For circumstances I shan’t go into here, or which I’ll explain later, I was born in Peru on the banks of the River Amazon. This was in 1982, in a place called Iquitos, where I only lived for a few months. I remember nothing about it and have no ties to it. I left just as Werner Herzog was turning up with his team to film Fitzcarraldo. So the first thing I use by way of introduction—on a serious note, my roots—is really a little deception that I happily accept. What I like about this anecdote isn’t its possible quantitative or qualitative peculiarity but rather its aesthetic effectiveness, its strategy for producing value, although I readily admit that one thing might be linked to the other. Nor is it an extravagant idea to say that distance and the lack of any firsthand data make things, shall we say, available for speculation.
On a different note—though without letting go of the thread completely—when choosing Gold as the title, I might well have been thinking about alchemy. Alchemy is one of those things that reveal themselves by being hidden. By this I mean that in order to produce their effect, a kind of benefit, they have to hide their procedures, the process of transformation actually carried out. To a certain extent, these procedures are equivalent to the work needed to produce an image—in this case, gold. In a 1317 decretal, Pope John XXII used the formula Spondent quas non exhibent (“They promise riches they cannot show”) to condemn the practice of fraudulent alchemy. I don’t know whether he would have dared say “They show the riches they cannot produce.”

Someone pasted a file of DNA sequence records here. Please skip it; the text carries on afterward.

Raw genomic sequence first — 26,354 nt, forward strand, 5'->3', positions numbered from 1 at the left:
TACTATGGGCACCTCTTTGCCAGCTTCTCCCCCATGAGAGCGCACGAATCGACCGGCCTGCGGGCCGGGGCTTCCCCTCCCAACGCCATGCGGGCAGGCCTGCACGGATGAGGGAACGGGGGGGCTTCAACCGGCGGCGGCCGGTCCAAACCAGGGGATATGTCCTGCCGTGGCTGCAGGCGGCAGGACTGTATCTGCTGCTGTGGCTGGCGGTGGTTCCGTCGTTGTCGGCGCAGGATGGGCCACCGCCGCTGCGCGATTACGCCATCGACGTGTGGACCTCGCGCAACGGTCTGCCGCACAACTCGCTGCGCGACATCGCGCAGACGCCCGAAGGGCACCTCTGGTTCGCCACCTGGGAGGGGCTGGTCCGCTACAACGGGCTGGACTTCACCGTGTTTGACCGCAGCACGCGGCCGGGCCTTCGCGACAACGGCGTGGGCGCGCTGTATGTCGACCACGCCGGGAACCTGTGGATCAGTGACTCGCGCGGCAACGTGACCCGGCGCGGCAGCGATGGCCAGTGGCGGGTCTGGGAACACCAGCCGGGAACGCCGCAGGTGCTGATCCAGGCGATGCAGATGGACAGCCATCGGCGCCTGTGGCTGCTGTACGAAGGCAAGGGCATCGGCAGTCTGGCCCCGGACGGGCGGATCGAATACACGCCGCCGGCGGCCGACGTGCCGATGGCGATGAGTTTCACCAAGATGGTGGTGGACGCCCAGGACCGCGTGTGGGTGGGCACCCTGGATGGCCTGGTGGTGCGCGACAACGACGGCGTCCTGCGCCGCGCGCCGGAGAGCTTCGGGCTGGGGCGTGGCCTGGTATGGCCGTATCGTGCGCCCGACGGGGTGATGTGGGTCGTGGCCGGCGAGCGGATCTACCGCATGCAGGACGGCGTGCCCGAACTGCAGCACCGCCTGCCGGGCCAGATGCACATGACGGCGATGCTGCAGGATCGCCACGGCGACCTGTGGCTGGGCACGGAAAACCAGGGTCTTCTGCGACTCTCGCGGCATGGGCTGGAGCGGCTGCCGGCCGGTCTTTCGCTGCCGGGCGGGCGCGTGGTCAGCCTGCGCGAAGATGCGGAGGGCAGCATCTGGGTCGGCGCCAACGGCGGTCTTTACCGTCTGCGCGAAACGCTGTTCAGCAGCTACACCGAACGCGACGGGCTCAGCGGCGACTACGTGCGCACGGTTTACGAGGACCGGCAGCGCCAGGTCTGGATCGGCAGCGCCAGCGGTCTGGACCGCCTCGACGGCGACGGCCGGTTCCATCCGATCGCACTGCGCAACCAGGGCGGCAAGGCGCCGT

As a personal fixation, perhaps out of empathy, for some time I have been thinking about some of the ways in which this fabulous effect manifests itself as I try to understand its mechanisms. By way of example, and to expand the scope of this reasoning to other realms of experience, I’ll offer the case of the travelling salesman who was very keen on ties. Bright ties with loud patterns. He eagerly collected them and would wear them on his rounds. Since he loved to receive compliments on the quantity and variety of his ties, he took great care and attention to remember which ties each customer had seen so he could wear a different one for his next visit. In this way, in the eyes of his customers this gentleman’s tie collection was potentially infinite.
Making a possibly impoverishing effort to summarise—in a somewhat ironic tone—I think the question would be how to create the infinite, the powerful, using the most commonplace, specific materials, in a kind of virtuoso use of what there is. Or, even worse, how to indefinitely postpone the moment when this value has to be finally weighed and measured.